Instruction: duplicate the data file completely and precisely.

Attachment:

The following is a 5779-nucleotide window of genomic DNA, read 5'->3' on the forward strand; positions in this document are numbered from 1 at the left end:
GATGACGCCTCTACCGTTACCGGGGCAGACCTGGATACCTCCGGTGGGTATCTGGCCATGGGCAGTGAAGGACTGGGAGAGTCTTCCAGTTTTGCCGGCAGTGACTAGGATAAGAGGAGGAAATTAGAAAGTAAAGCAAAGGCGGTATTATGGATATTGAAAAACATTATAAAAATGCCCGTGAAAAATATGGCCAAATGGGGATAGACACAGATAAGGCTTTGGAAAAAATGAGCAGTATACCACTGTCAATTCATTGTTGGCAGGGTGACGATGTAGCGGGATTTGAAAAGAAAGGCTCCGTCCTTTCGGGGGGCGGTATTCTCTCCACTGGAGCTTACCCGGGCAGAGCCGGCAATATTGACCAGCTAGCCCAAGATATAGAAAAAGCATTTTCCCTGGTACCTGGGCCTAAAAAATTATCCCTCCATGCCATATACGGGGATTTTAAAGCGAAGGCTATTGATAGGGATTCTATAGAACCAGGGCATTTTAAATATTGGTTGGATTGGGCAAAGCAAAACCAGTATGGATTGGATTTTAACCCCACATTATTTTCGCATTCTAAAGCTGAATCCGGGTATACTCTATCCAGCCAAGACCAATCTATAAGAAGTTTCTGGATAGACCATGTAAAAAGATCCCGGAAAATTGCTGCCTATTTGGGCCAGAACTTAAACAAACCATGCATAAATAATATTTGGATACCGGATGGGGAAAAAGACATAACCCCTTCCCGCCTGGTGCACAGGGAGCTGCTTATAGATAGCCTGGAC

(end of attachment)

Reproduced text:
The following is a 5779-nucleotide window of genomic DNA, read 5'->3' on the forward strand; positions in this document are numbered from 1 at the left end:
GATGACGCCTCTACCGTTACCGGGGCAGACCTGGATACCTCCGGTGGGTATCTGGCCATGGGCAGTGAAGGACTGGGAGAGTCTTCCAGTTTTGCCGGCAGTGACTAGGATAAGAGGAGGAAATTAGAAAGTAAAGCAAAGGCGGTATTATGGATATTGAAAAACATTATAAAAATGCCCGTGAAAAATATGGCCAAATGGGGATAGACACAGATAAGGCTTTGGAAAAAATGAGCAGTATACCACTGTCAATTCATTGTTGGCAGGGTGACGATGTAGCGGGATTTGAAAAGAAAGGCTCCGTCCTTTCGGGGGGCGGTATTCTCTCCACTGGAGCTTACCCGGGCAGAGCCGGCAATATTGACCAGCTAGCCCAAGATATAGAAAAAGCATTTTCCCTGGTACCTGGGCCTAAAAAATTATCCCTCCATGCCATATACGGGGATTTTAAAGCGAAGGCTATTGATAGGGATTCTATAGAACCAGGGCATTTTAAATATTGGTTGGATTGGGCAAAGCAAAACCAGTATGGATTGGATTTTAACCCCACATTATTTTCGCATTCTAAAGCTGAATCCGGGTATACTCTATCCAGCCAAGACCAATCTATAAGAAGTTTCTGGATAGACCATGTAAAAAGATCCCGGAAAATTGCTGCCTATTTGGGCCAGAACTTAAACAAACCATGCATAAATAATATTTGGATACCGGATGGGGAAAAAGACATAACCCCTTCCCGCCTGGTGCACAGGGAGCTGCTTATAGATAGCCTGGAC